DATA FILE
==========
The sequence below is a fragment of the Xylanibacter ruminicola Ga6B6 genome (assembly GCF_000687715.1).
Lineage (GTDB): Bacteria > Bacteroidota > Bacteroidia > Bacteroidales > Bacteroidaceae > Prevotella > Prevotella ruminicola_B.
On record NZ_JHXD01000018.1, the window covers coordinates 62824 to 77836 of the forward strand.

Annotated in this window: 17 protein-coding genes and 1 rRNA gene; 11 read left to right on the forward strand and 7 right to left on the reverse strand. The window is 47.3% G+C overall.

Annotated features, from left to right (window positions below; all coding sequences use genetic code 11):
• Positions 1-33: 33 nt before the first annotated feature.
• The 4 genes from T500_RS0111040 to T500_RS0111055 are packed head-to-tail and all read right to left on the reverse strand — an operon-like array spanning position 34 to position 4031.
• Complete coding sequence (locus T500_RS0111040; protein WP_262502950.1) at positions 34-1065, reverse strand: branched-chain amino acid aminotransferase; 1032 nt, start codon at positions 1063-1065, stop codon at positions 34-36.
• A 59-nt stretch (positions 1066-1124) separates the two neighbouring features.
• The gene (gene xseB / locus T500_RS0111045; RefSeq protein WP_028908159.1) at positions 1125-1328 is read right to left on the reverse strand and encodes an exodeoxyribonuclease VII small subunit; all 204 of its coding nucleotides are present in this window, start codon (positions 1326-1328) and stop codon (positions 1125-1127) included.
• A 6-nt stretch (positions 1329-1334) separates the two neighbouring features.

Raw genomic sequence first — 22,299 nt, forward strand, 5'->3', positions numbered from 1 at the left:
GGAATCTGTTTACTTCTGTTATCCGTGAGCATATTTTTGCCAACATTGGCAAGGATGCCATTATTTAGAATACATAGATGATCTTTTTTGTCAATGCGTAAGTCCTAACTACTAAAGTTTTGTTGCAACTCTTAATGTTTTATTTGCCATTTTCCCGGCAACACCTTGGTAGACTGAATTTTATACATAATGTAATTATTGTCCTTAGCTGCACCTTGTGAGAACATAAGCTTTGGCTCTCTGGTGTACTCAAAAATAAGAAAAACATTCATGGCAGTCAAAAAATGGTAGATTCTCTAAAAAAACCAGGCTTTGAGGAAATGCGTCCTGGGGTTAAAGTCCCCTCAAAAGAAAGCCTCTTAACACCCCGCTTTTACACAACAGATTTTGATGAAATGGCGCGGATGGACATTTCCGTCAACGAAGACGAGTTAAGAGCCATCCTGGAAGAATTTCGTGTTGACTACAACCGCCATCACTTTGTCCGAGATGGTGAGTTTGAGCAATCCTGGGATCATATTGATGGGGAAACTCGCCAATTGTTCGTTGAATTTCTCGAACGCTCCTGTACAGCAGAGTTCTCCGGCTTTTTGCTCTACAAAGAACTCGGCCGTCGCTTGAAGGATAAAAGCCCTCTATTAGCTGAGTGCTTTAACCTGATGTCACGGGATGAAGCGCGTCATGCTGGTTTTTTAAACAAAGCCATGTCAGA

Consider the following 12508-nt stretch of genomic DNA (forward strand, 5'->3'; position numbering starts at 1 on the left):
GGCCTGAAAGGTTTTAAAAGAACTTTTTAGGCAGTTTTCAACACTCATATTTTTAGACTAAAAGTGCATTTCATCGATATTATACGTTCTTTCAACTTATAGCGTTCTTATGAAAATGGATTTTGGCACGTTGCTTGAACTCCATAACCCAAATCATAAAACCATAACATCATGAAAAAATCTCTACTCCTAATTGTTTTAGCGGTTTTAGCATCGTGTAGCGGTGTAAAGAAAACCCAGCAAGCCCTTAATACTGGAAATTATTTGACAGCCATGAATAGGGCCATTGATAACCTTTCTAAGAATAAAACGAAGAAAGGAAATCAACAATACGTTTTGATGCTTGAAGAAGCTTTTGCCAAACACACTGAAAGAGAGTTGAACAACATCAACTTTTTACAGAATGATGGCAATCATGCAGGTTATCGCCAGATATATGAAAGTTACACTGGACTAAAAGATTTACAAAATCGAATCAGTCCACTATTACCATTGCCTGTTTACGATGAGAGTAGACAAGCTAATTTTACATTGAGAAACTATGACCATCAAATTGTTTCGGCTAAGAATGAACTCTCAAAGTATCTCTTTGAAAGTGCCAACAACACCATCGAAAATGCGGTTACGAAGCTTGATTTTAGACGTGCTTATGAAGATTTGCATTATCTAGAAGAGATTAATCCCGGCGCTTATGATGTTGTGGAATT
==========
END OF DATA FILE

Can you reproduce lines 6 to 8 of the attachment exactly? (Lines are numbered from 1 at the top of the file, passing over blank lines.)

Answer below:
• Positions 1-33: 33 nt before the first annotated feature.
• The 4 genes from T500_RS0111040 to T500_RS0111055 are packed head-to-tail and all read right to left on the reverse strand — an operon-like array spanning position 34 to position 4031.
• Complete coding sequence (locus T500_RS0111040; protein WP_262502950.1) at positions 34-1065, reverse strand: branched-chain amino acid aminotransferase; 1032 nt, start codon at positions 1063-1065, stop codon at positions 34-36.